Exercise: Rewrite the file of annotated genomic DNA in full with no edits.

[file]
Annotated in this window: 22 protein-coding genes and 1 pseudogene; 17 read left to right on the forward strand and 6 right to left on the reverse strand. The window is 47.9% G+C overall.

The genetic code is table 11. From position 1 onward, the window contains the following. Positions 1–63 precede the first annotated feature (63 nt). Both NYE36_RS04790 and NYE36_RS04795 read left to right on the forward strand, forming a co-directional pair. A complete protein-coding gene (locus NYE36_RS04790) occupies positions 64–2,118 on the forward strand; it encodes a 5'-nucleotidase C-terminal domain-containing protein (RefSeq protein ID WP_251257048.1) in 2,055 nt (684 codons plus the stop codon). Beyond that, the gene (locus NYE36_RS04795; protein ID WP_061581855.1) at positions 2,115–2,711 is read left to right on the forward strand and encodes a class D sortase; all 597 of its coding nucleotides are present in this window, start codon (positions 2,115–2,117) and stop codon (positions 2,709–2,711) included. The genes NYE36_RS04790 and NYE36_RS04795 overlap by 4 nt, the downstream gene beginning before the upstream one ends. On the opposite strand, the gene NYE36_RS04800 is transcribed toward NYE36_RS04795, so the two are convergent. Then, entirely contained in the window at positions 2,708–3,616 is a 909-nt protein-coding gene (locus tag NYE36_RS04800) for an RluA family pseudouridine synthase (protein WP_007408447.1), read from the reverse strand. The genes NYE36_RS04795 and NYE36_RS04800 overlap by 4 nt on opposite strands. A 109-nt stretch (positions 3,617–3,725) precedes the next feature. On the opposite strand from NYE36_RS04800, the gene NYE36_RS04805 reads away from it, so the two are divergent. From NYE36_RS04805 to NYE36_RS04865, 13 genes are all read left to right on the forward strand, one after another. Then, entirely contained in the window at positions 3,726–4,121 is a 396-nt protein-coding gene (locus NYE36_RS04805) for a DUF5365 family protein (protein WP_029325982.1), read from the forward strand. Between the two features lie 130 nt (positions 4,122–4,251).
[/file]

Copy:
Annotated in this window: 22 protein-coding genes and 1 pseudogene; 17 read left to right on the forward strand and 6 right to left on the reverse strand. The window is 47.9% G+C overall.

The genetic code is table 11. From position 1 onward, the window contains the following. Positions 1–63 precede the first annotated feature (63 nt). Both NYE36_RS04790 and NYE36_RS04795 read left to right on the forward strand, forming a co-directional pair. A complete protein-coding gene (locus NYE36_RS04790) occupies positions 64–2,118 on the forward strand; it encodes a 5'-nucleotidase C-terminal domain-containing protein (RefSeq protein ID WP_251257048.1) in 2,055 nt (684 codons plus the stop codon). Beyond that, the gene (locus NYE36_RS04795; protein ID WP_061581855.1) at positions 2,115–2,711 is read left to right on the forward strand and encodes a class D sortase; all 597 of its coding nucleotides are present in this window, start codon (positions 2,115–2,117) and stop codon (positions 2,709–2,711) included. The genes NYE36_RS04790 and NYE36_RS04795 overlap by 4 nt, the downstream gene beginning before the upstream one ends. On the opposite strand, the gene NYE36_RS04800 is transcribed toward NYE36_RS04795, so the two are convergent. Then, entirely contained in the window at positions 2,708–3,616 is a 909-nt protein-coding gene (locus tag NYE36_RS04800) for an RluA family pseudouridine synthase (protein WP_007408447.1), read from the reverse strand. The genes NYE36_RS04795 and NYE36_RS04800 overlap by 4 nt on opposite strands. A 109-nt stretch (positions 3,617–3,725) precedes the next feature. On the opposite strand from NYE36_RS04800, the gene NYE36_RS04805 reads away from it, so the two are divergent. From NYE36_RS04805 to NYE36_RS04865, 13 genes are all read left to right on the forward strand, one after another. Then, entirely contained in the window at positions 3,726–4,121 is a 396-nt protein-coding gene (locus NYE36_RS04805) for a DUF5365 family protein (protein WP_029325982.1), read from the forward strand. Between the two features lie 130 nt (positions 4,122–4,251).